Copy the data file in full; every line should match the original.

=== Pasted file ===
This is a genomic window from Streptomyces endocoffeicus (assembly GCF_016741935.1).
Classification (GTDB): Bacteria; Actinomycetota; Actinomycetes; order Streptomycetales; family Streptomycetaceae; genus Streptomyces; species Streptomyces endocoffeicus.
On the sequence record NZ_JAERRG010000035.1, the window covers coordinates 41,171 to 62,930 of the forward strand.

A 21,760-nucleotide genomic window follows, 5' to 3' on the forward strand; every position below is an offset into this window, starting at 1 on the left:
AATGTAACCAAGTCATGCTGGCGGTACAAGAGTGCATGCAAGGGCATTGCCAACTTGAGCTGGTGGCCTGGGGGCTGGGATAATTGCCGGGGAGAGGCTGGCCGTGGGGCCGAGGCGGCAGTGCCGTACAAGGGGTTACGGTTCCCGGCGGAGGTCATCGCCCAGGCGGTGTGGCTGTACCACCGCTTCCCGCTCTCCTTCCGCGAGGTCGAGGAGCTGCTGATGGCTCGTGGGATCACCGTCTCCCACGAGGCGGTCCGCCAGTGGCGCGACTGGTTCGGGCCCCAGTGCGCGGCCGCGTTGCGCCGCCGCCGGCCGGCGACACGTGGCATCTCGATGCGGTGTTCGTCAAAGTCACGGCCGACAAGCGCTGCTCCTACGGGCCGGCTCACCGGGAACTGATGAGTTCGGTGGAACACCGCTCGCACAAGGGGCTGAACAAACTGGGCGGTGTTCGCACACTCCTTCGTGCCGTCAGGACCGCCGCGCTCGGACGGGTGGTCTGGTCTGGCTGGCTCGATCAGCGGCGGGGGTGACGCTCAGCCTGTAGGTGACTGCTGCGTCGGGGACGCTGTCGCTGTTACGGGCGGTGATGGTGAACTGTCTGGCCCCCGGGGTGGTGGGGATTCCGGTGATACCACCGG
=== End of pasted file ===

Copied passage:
This is a genomic window from Streptomyces endocoffeicus (assembly GCF_016741935.1).
Classification (GTDB): Bacteria; Actinomycetota; Actinomycetes; order Streptomycetales; family Streptomycetaceae; genus Streptomyces; species Streptomyces endocoffeicus.
On the sequence record NZ_JAERRG010000035.1, the window covers coordinates 41,171 to 62,930 of the forward strand.

A 21,760-nucleotide genomic window follows, 5' to 3' on the forward strand; every position below is an offset into this window, starting at 1 on the left:
AATGTAACCAAGTCATGCTGGCGGTACAAGAGTGCATGCAAGGGCATTGCCAACTTGAGCTGGTGGCCTGGGGGCTGGGATAATTGCCGGGGAGAGGCTGGCCGTGGGGCCGAGGCGGCAGTGCCGTACAAGGGGTTACGGTTCCCGGCGGAGGTCATCGCCCAGGCGGTGTGGCTGTACCACCGCTTCCCGCTCTCCTTCCGCGAGGTCGAGGAGCTGCTGATGGCTCGTGGGATCACCGTCTCCCACGAGGCGGTCCGCCAGTGGCGCGACTGGTTCGGGCCCCAGTGCGCGGCCGCGTTGCGCCGCCGCCGGCCGGCGACACGTGGCATCTCGATGCGGTGTTCGTCAAAGTCACGGCCGACAAGCGCTGCTCCTACGGGCCGGCTCACCGGGAACTGATGAGTTCGGTGGAACACCGCTCGCACAAGGGGCTGAACAAACTGGGCGGTGTTCGCACACTCCTTCGTGCCGTCAGGACCGCCGCGCTCGGACGGGTGGTCTGGTCTGGCTGGCTCGATCAGCGGCGGGGGTGACGCTCAGCCTGTAGGTGACTGCTGCGTCGGGGACGCTGTCGCTGTTACGGGCGGTGATGGTGAACTGTCTGGCCCCCGGGGTGGTGGGGATTCCGGTGATACCACCGG